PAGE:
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Freight industry calls for Brexit breathing-space – updated

[ June 5, 2020   //   ]

The Freight Transport Association (FTA) is calling for the government to request an implementation period for whatever Brexit agreement is reached, to enable the industry to adopt and adapt to new trading practices with the EU – including implementation of the Northern Ireland Protocol.

Following his participation at the House of Lords Select Committee on 3 June, FTA policy manager for Northern Ireland, Seamus Leheny, said that with less than seven months until the end of the Brexit transition period, FTA and its members in Northern Ireland are deeply concerned by the lack of government engagement on the Protocol. Alongside the British Retail Consortium and Northern Ireland Food & Drink Association, FTA is urging the government to engage with business so that it can prepare for the successful implementation of the UK’s departure from the EU. A fully functional working group should be established immediately if the industry is to be ready for the post-Brexit trading environment on 1 January 2021.

Leheny said: “With the COVID-19 pandemic monopolising the industry’s attention, and following Stormont’s calls for an extension to the Brexit transition period, FTA is requesting an implementation period  once an agreement has been reached between the EU and UK, in which all necessary preparations for EU departure can be made. Businesses need clarity on the new trading agreement so they can prepare effectively for the massive changes that will undoubtably come.

“Northern Ireland’s future prosperity relies on the Protocol being implemented effectively with minimal disruption; frictionless trade must be maintained. Alongside other industry groups, FTA is ready to work with both Stormont and Westminster to ensure trade remains as resilient as possible in the months ahead.”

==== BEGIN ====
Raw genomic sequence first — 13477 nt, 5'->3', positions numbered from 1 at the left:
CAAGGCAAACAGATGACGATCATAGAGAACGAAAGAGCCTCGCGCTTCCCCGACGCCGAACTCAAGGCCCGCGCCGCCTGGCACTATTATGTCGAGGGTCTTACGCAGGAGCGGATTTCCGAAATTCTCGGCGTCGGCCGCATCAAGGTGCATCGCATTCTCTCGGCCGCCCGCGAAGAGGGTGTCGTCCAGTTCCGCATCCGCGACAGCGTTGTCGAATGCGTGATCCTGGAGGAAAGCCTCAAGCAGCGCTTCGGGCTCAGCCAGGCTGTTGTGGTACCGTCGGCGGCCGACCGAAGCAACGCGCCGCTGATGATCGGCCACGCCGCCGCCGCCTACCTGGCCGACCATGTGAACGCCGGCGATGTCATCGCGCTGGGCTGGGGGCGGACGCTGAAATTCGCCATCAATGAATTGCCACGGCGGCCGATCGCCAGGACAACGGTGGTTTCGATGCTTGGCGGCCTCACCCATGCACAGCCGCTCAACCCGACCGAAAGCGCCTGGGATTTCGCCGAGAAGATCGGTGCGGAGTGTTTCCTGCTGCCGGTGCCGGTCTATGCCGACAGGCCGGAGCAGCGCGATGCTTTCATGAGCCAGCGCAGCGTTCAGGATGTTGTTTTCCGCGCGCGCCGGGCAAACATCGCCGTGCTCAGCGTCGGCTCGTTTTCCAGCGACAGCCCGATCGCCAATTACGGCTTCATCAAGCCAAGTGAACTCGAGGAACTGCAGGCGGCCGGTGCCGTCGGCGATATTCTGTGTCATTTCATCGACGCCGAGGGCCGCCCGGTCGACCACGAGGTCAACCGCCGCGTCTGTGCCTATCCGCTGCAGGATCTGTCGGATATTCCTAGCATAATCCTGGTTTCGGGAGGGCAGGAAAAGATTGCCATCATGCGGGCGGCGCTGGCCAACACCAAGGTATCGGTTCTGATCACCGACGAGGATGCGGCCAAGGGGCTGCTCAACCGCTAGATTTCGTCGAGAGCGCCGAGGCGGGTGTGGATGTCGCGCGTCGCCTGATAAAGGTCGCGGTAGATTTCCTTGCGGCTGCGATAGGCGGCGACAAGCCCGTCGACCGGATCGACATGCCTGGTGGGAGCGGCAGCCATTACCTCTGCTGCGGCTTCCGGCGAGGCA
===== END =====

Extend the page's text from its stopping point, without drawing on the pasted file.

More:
In a recent Briefing Paper, the UK Trade Policy Observatory (UKTPO) said that the Northern Ireland Protocol did not fully address the challenges which come from the special situation around the border in the Irish Sea. Businesses should expect more paperwork, bureaucracy and additional costs on trade between Northern Ireland and Great Britain when the transition period ends in seven months’ time, it warned.

Among the key stumbling blocks are the criteria for determining when a good is not at risk of moving into the EU market and would therefore not be subject to tariffs. Furthermore, permitting goods from Northern Ireland to freely enter Great Britain could impact on the UK’s trade relations with third countries and even lead to WTO disputes.

UKTPO associate fellow Dr Jerzewska said: “There is a shortage of detail in the Command Paper on which goods will be subject to tariffs and regulatory checks, on how customs controls would take place, and the procedures and paperwork that firms will need to adhere to.”

The paper also notes that by permitting goods from Northern Ireland to freely enter Great Britain, this could impact on the UK’s trade relations with third countries as it raises the possibility of different tariffs being applied on goods entering Great Britain depending on whether they come via Northern Ireland or directly. In so doing the UK could be opening itself up to the possibility of trade disputes.

Peter MacSwiney, chairman of specialist customs software firm Agency Sector Management (ASM) Chairman, also said that forwarders trading between Great Britain and Northern Ireland would have to implement systems to comply with the new checks by the end of this year, which was not viable.

He explained: “If we were speaking of having a working system in place by 2025, that would be one thing. Brexit is little more than six months away and, without official guidance, the freight community is genuinely concerned that trade between Northern Ireland and Great Britain, in both directions, will be severely affected.

“Although we do know there have to be Customs declarations, we do not know what the actual process is going to be, though the Government has said there is no need for a new physical Customs infrastructure in Northern Ireland.”

He continued:  “From the very earliest stages of the discussion, the industry has known that the movement of freight into, and out of, Northern Ireland was going to be a massive challenge post-Brexit, and the Covid-19 pandemic has dramatically compounded the problems,” MacSwiney said.

A 12-month extension of the transition period would be a practical solution, he added.

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